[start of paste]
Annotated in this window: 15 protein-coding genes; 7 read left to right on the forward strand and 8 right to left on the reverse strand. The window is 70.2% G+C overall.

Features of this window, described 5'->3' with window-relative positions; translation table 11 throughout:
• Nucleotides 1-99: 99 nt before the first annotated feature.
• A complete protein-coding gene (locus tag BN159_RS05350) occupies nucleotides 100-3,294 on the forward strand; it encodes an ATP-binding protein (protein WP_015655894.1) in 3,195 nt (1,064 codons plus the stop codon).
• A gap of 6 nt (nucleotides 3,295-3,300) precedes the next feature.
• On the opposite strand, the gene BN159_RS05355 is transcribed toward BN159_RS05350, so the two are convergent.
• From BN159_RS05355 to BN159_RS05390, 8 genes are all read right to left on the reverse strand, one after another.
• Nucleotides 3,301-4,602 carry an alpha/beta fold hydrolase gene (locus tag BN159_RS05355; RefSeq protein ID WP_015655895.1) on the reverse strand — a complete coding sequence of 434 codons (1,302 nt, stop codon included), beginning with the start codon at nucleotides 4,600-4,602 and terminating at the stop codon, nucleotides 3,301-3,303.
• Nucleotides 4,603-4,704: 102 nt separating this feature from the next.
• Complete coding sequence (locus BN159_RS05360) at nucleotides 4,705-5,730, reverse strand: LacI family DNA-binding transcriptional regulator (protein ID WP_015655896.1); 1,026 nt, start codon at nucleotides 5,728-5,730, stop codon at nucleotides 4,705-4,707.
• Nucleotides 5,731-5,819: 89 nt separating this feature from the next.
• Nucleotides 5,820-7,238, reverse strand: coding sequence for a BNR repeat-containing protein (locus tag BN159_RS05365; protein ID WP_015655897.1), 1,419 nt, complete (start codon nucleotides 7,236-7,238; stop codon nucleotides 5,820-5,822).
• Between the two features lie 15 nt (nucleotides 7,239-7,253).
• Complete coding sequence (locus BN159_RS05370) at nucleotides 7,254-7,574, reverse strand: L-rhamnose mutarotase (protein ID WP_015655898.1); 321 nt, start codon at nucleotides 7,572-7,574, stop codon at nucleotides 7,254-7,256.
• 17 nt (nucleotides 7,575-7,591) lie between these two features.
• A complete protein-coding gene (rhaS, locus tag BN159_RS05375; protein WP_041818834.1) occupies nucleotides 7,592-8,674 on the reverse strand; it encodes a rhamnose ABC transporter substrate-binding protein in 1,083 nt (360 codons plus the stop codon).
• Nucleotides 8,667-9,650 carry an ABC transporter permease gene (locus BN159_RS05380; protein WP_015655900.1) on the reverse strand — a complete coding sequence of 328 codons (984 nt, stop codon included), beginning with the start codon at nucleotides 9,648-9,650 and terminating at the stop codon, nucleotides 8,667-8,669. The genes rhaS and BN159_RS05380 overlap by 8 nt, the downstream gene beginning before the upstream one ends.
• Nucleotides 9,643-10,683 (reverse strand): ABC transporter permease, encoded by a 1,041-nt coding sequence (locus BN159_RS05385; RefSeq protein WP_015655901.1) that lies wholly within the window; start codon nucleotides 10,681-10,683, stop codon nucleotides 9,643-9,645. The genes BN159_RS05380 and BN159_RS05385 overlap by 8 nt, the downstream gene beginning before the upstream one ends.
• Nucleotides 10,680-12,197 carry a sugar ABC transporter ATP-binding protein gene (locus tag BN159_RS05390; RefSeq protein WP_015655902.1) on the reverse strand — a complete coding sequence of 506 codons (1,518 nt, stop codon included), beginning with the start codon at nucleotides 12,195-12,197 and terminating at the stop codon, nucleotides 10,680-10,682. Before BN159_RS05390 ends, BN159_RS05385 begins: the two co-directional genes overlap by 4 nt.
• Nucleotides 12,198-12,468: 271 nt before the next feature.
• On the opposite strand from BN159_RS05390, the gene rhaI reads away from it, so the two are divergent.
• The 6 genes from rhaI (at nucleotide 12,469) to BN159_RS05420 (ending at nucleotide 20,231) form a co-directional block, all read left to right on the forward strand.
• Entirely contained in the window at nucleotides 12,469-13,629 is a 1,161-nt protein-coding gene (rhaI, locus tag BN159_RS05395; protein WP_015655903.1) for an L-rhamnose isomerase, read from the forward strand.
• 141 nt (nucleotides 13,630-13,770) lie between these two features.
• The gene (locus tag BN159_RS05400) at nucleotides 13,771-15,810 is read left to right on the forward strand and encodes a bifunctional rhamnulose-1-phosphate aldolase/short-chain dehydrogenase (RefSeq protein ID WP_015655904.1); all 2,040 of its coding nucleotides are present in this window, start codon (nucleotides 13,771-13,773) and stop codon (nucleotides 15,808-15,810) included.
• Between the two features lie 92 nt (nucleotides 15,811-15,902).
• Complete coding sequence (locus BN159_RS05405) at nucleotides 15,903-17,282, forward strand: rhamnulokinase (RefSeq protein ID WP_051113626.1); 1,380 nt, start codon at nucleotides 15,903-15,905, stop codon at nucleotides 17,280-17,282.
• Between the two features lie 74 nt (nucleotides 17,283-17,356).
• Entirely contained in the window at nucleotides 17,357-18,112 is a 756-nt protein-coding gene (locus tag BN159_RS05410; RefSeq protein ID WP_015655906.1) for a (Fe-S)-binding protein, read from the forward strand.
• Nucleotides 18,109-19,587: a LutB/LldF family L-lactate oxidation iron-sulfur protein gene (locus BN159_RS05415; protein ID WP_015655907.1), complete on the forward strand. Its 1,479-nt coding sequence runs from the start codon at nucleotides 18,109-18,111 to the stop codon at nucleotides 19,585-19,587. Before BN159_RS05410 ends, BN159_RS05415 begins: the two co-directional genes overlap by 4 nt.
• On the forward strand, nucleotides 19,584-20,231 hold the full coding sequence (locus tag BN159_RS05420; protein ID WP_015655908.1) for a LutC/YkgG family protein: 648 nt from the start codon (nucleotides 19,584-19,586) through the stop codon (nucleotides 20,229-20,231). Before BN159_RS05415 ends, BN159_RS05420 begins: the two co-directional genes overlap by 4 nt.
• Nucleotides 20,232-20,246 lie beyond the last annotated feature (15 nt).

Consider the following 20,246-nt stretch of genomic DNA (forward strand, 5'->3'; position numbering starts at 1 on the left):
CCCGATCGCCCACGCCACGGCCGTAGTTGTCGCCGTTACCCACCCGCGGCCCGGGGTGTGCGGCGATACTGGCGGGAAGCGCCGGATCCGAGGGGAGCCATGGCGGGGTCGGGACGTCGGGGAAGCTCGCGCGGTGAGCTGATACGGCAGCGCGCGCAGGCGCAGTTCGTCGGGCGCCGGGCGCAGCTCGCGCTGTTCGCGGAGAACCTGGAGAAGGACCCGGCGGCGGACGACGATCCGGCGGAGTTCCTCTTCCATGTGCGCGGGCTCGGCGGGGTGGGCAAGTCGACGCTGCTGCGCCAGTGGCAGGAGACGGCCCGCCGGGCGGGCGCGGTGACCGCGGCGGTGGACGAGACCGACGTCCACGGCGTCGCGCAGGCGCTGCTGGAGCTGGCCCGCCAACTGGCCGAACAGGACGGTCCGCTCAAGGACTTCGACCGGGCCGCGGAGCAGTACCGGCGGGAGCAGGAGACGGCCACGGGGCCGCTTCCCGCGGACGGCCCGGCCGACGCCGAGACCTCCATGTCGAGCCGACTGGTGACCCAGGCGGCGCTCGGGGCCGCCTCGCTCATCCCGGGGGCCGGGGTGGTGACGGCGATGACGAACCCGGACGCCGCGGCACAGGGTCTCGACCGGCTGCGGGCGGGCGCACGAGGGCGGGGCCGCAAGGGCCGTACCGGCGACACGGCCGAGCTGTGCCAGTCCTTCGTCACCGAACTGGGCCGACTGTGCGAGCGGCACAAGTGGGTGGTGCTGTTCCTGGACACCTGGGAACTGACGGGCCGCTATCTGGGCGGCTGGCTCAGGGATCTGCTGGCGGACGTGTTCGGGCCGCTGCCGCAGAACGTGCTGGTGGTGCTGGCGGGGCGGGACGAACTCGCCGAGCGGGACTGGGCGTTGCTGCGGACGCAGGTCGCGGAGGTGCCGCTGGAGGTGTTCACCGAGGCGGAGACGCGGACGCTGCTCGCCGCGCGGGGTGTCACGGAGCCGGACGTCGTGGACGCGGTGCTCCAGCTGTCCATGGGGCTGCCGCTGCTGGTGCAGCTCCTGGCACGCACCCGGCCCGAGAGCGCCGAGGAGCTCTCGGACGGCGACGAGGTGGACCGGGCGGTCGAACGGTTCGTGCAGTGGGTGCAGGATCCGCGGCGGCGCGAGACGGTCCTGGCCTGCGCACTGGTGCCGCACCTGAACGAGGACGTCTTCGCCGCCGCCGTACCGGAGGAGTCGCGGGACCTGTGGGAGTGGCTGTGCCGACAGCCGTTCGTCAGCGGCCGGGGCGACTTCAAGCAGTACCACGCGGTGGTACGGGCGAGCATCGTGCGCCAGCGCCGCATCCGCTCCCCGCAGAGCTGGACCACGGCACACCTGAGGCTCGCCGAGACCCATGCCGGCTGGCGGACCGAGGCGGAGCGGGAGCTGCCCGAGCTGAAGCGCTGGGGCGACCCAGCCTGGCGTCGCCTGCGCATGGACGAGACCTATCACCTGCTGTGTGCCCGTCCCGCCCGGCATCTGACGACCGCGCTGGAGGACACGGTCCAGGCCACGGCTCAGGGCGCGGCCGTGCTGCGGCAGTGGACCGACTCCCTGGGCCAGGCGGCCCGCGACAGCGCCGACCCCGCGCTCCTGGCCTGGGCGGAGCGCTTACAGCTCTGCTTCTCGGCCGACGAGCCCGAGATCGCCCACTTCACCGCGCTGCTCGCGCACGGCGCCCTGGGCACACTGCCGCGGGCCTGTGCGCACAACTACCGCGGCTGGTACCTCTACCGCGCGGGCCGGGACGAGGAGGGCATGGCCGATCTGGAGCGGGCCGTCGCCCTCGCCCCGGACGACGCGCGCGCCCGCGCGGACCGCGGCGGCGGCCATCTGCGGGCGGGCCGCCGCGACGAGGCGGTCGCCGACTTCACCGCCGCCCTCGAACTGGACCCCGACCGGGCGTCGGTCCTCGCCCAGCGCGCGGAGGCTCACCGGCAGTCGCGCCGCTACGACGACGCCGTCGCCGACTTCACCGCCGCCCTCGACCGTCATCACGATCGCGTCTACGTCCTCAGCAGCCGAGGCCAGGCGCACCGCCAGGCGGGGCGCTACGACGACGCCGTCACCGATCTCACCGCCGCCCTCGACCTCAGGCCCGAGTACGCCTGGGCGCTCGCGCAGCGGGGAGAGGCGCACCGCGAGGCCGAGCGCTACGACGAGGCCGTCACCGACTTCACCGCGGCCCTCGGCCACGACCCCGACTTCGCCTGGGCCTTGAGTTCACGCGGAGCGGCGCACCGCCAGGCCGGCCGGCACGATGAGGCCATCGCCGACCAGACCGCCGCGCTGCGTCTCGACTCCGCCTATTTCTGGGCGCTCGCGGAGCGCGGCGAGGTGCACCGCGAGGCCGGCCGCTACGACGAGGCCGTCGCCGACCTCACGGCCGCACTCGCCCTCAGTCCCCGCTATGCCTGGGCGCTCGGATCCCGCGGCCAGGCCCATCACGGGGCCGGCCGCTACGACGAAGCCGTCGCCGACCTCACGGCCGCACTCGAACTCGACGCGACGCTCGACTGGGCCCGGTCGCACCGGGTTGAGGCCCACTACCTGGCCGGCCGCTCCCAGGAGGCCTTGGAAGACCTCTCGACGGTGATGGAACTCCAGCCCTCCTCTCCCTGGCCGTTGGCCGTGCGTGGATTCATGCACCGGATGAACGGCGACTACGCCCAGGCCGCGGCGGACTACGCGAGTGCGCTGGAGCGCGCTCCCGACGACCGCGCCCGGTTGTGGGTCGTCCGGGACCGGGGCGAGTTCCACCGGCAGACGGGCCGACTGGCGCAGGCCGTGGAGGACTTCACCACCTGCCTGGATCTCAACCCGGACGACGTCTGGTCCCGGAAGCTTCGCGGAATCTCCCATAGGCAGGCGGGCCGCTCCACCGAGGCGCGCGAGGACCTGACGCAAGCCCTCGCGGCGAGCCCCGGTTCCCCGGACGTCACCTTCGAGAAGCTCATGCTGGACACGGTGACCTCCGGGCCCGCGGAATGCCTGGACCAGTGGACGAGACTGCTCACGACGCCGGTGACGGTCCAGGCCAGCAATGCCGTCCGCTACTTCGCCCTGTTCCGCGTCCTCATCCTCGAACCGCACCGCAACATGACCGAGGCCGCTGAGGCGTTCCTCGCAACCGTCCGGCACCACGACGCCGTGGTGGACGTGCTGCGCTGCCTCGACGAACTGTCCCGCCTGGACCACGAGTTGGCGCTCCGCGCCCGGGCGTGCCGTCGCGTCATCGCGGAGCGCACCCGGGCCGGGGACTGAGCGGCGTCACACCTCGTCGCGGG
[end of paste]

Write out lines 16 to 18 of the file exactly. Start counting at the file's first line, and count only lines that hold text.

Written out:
• A complete protein-coding gene (rhaS, locus tag BN159_RS05375; protein WP_041818834.1) occupies nucleotides 7,592-8,674 on the reverse strand; it encodes a rhamnose ABC transporter substrate-binding protein in 1,083 nt (360 codons plus the stop codon).
• Nucleotides 8,667-9,650 carry an ABC transporter permease gene (locus BN159_RS05380; protein WP_015655900.1) on the reverse strand — a complete coding sequence of 328 codons (984 nt, stop codon included), beginning with the start codon at nucleotides 9,648-9,650 and terminating at the stop codon, nucleotides 8,667-8,669. The genes rhaS and BN159_RS05380 overlap by 8 nt, the downstream gene beginning before the upstream one ends.
• Nucleotides 9,643-10,683 (reverse strand): ABC transporter permease, encoded by a 1,041-nt coding sequence (locus BN159_RS05385; RefSeq protein WP_015655901.1) that lies wholly within the window; start codon nucleotides 10,681-10,683, stop codon nucleotides 9,643-9,645. The genes BN159_RS05380 and BN159_RS05385 overlap by 8 nt, the downstream gene beginning before the upstream one ends.